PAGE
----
Audition fees for aspirant performers seeking vocational training are in the news. Good. Shadow Culture Secretary Tim Watson has read his own party’s 2017 report Acting Up which declared that the performing arts industries are “increasingly dominated by a narrow set of people from well-off backgrounds” and written to leading drama schools asking them to consider dropping audition fees completely.
Well, it was about time somebody did. Over the years I have penned many articles about the scandal and immorality of audition fees but that isn’t going to stop me doing so again – and again and again if that’s what it takes to get them abolished.
Just consider the figures. Good drama schools routinely attract thousands of applicants. Each one pays a fee to be “seen” and, of course, the vast majority are rejected immediately.
Suppose 2,000 people apply to the (hypothetical but highly renowned) Thames School of Drama. If the school is good it would be more than that, but for the sake of argument let’s plump for a round figure. Now let’s presume that the audition fee is £50 (and in many schools it’s a lot more). That’s a total of £100,000.
Well, I know that many schools subcontract some of the first round auditions so there are a few freelance day rates to pay. They also have to heat and light the room and get the lavatories cleaned. I doubt that any of that costs anywhere near even £10,000 so that’s £90,000 profit to TSD.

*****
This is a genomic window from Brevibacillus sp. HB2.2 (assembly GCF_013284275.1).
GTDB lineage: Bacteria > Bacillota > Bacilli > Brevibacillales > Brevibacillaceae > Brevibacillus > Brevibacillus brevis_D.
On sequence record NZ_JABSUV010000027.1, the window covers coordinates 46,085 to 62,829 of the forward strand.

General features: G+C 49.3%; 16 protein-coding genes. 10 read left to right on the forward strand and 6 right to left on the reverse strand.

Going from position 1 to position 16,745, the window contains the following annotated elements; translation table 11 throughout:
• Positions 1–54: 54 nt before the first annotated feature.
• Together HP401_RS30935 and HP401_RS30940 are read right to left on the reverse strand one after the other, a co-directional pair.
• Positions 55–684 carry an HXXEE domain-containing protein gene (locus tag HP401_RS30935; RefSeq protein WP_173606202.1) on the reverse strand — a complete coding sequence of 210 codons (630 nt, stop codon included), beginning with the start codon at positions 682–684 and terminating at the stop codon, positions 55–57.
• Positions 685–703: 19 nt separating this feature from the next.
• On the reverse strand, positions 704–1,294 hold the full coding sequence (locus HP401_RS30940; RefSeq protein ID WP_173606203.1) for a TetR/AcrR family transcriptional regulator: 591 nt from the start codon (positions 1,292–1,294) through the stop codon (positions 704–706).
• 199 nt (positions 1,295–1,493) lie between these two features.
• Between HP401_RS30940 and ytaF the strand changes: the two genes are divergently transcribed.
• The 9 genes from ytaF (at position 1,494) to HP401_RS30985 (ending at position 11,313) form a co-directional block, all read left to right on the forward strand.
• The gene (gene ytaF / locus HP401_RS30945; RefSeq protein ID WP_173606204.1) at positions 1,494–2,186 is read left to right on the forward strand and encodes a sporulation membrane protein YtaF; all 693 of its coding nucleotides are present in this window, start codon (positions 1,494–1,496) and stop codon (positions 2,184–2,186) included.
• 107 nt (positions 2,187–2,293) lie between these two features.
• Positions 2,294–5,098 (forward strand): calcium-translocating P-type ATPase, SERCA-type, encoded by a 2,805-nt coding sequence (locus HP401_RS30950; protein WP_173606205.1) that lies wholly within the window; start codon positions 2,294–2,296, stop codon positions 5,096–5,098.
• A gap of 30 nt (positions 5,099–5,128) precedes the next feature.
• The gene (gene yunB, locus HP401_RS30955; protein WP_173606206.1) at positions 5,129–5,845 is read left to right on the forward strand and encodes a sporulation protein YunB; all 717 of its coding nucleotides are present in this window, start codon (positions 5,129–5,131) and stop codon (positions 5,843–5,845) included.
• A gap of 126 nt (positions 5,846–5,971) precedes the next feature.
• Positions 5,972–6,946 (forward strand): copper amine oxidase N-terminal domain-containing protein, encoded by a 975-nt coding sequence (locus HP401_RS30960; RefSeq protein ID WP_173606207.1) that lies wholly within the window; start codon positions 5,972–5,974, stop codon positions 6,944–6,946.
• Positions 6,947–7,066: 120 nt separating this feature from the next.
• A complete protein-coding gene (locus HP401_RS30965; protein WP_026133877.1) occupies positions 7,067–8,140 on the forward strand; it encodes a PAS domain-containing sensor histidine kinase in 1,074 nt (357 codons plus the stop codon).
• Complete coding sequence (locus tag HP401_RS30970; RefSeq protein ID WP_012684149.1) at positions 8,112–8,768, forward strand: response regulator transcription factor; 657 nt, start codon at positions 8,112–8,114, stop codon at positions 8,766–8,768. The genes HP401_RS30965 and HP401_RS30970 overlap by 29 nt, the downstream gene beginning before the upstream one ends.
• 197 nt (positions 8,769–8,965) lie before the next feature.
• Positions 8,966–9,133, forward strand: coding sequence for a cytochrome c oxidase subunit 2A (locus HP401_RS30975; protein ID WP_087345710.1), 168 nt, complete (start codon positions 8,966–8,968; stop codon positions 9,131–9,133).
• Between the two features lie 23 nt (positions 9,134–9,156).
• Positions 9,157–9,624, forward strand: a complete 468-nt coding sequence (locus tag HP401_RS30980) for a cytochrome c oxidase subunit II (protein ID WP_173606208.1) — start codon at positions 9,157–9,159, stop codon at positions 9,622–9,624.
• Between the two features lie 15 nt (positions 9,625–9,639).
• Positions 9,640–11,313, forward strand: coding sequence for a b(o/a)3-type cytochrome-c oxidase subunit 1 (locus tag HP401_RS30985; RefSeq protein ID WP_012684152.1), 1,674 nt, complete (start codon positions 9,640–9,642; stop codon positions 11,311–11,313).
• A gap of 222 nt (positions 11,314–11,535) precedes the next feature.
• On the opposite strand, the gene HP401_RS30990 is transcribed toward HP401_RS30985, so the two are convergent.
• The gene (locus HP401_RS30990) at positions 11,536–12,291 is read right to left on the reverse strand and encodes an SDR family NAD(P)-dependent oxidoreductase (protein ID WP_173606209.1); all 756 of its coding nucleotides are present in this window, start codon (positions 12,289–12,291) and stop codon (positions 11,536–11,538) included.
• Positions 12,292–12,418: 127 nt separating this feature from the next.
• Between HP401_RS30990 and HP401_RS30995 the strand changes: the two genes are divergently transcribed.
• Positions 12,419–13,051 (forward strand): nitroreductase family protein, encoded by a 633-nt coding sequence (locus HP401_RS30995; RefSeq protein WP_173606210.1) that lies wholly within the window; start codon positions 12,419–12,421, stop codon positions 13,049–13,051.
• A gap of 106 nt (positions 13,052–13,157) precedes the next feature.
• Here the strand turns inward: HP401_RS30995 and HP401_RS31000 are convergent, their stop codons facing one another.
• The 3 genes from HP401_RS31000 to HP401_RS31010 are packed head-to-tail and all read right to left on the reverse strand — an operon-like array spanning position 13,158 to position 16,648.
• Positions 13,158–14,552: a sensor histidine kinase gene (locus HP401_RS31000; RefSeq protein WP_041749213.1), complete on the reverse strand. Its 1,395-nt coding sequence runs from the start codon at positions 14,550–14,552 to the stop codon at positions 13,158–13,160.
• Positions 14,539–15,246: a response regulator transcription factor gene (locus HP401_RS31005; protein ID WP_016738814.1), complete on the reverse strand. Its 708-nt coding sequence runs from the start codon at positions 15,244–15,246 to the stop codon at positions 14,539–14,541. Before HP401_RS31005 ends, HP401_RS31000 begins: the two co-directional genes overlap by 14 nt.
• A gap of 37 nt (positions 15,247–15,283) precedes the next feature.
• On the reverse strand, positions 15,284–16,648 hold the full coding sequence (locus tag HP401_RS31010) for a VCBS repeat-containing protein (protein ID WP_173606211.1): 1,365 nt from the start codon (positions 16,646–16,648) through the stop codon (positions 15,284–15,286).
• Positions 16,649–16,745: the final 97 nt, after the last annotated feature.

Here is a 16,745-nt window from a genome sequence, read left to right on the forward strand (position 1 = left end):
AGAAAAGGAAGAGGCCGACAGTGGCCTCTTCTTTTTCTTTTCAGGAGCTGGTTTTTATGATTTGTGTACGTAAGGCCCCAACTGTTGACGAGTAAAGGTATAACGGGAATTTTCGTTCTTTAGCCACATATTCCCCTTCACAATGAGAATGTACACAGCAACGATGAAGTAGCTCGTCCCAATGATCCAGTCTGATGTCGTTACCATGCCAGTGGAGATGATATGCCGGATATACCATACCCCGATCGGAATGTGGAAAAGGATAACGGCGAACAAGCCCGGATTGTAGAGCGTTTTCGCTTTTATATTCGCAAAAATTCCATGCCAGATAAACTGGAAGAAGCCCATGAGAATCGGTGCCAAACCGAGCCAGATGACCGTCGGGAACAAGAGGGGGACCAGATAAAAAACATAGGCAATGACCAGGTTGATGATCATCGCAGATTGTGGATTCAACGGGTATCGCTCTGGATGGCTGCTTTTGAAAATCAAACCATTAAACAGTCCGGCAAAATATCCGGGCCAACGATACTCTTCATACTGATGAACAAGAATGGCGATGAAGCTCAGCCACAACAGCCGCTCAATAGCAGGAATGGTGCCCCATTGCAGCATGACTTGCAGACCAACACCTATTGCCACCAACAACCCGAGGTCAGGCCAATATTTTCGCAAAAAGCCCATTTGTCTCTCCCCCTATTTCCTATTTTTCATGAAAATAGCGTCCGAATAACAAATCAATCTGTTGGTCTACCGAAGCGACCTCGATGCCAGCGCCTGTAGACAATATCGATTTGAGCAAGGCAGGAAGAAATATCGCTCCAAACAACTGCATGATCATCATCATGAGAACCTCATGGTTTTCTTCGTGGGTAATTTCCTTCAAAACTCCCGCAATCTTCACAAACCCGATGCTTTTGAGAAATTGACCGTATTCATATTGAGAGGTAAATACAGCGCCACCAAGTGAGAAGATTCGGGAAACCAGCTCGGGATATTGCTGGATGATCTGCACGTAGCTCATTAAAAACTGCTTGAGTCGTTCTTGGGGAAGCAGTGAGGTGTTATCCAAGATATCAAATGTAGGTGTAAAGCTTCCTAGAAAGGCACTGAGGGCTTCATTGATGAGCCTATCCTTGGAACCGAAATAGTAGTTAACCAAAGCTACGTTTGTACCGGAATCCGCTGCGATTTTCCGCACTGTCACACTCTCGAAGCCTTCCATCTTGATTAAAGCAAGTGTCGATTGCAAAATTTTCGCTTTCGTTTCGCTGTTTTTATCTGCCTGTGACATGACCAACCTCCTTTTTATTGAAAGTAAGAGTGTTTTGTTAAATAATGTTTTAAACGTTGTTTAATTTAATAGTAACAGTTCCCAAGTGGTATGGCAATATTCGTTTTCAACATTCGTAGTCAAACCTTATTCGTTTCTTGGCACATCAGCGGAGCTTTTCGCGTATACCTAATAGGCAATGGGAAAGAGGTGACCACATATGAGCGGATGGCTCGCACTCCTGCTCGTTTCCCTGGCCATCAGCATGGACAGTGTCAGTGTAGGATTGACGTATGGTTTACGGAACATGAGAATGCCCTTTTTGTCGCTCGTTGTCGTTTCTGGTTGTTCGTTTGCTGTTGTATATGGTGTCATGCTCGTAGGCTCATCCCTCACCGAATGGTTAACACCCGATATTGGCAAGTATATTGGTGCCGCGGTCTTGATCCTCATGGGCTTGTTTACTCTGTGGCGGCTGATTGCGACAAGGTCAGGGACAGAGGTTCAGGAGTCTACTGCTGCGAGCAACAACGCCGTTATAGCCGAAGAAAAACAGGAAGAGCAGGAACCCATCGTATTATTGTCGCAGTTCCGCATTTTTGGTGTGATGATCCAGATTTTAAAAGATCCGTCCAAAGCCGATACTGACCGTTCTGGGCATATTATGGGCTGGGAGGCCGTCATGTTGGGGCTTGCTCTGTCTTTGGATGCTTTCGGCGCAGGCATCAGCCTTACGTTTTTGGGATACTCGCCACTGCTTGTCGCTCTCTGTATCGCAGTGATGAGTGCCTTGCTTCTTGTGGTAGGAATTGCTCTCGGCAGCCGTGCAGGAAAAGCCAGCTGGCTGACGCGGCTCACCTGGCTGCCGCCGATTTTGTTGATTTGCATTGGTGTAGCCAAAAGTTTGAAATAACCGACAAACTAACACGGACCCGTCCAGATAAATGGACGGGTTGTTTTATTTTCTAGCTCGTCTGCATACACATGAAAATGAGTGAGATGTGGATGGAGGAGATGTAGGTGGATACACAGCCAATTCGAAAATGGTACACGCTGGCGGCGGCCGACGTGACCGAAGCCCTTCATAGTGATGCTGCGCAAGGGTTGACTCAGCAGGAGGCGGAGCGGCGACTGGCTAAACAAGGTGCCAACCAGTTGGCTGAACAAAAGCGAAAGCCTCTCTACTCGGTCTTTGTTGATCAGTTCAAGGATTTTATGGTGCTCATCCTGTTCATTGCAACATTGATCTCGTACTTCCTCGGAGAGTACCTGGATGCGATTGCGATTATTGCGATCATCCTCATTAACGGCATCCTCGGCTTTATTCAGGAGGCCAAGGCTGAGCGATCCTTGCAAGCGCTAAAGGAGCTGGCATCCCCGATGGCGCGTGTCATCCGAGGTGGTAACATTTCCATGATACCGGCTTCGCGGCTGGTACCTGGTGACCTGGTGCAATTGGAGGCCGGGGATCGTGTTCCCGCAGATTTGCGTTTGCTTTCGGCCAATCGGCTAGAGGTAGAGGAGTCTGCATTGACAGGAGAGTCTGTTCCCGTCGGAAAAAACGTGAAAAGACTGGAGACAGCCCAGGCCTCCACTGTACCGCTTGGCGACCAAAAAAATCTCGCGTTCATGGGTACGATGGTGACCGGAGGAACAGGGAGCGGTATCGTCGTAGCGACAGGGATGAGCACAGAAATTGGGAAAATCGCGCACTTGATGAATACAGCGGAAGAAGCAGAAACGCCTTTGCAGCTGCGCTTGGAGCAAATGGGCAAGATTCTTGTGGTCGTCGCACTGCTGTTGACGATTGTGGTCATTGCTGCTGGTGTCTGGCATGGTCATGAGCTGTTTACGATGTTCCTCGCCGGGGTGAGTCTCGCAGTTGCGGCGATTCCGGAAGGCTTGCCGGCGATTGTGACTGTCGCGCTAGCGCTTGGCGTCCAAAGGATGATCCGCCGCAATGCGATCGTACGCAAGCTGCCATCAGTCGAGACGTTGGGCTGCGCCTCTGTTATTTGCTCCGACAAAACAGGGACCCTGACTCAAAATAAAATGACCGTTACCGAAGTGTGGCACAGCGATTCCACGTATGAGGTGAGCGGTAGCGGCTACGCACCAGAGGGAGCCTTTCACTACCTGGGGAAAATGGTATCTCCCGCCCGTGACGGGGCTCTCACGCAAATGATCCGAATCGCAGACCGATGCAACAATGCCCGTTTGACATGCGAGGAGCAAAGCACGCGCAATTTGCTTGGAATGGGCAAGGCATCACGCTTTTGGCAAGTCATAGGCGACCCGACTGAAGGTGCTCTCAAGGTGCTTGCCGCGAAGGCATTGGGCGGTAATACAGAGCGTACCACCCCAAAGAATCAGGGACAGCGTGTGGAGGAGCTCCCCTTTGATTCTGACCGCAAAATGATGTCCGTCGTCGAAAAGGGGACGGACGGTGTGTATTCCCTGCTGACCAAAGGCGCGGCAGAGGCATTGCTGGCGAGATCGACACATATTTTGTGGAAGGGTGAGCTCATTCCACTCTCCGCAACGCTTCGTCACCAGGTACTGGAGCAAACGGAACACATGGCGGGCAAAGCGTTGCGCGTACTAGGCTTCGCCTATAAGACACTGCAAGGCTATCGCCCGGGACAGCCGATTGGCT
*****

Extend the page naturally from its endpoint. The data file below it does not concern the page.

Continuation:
How can they possibly justify exploiting students in this way? Many youngsters want, if they can afford it, to audition for several schools and travel expenses are often an issue too. It would be quite easy to spend £1,000 auditioning and many school leavers or recent leavers just can’t afford that. So why is anyone surprised that there are still too few performing arts people from less well off backgrounds training in and graduating from vocational courses?
There are other ways in which the whole auditioning system is morally bankrupt in many schools too. Take the practice of auditioning literally hundreds in a single day – with numbers on their backs like tupped ewes in a field because no one can be bothered to learn their names. I have seen this process in action in more than one school when I happened to be on the premises about something else
If you’ve paid, say £50, I reckon you deserve more than three minutes before casual dismissal too. The best organisations keep applicants there for several hours and give them workshops and opportunities to find out more about the school – but that is still by no means the norm.
Yes, I know that some drama schools offer “fee waiver” (ie free) auditions to a few talented but needy students referred by trusted youth theatres and other partners but how than they possibly think this is enough? No one from a training organisation has ever attempted to explain to me why there is any need for audition fees at all presumably because there is no tenable argument in its favour – apart from its value as an income stream. They know that – and they know that I know that – so they just keep quiet and hope I’ll shut up, while they go on putting large sums in the coffers.
Perhaps it’s time I compiled a chart cross referencing audition fees with the salaries of vice chancellors and drama school principals. Another blog maybe…
No one should have to pay for the “privilege” of applying for any sort of course. Charging audition fees is such an exploitative disgrace that I can see no reason why it shouldn’t be made illegal. If this hypocritical industry really wants the equality of opportunity it so often bangs on about then this is a perfect starting point. Abolish those fees for everyone, everywhere. Now.